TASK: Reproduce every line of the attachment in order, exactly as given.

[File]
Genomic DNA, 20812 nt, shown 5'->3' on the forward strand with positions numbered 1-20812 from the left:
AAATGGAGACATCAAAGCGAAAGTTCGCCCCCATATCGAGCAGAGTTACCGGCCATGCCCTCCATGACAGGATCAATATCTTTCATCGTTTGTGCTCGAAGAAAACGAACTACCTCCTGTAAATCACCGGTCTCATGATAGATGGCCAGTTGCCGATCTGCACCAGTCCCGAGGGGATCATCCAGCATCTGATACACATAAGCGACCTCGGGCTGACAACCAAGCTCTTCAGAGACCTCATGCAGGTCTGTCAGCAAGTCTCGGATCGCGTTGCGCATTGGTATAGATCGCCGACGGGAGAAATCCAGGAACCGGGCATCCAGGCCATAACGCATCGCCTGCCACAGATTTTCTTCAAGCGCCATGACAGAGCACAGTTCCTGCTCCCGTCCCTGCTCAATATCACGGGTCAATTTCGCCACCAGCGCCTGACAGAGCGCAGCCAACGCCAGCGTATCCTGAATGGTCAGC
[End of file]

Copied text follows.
Genomic DNA, 20812 nt, shown 5'->3' on the forward strand with positions numbered 1-20812 from the left:
AAATGGAGACATCAAAGCGAAAGTTCGCCCCCATATCGAGCAGAGTTACCGGCCATGCCCTCCATGACAGGATCAATATCTTTCATCGTTTGTGCTCGAAGAAAACGAACTACCTCCTGTAAATCACCGGTCTCATGATAGATGGCCAGTTGCCGATCTGCACCAGTCCCGAGGGGATCATCCAGCATCTGATACACATAAGCGACCTCGGGCTGACAACCAAGCTCTTCAGAGACCTCATGCAGGTCTGTCAGCAAGTCTCGGATCGCGTTGCGCATTGGTATAGATCGCCGACGGGAGAAATCCAGGAACCGGGCATCCAGGCCATAACGCATCGCCTGCCACAGATTTTCTTCAAGCGCCATGACAGAGCACAGTTCCTGCTCCCGTCCCTGCTCAATATCACGGGTCAATTTCGCCACCAGCGCCTGACAGAGCGCAGCCAACGCCAGCGTATCCTGAATGGTCAGC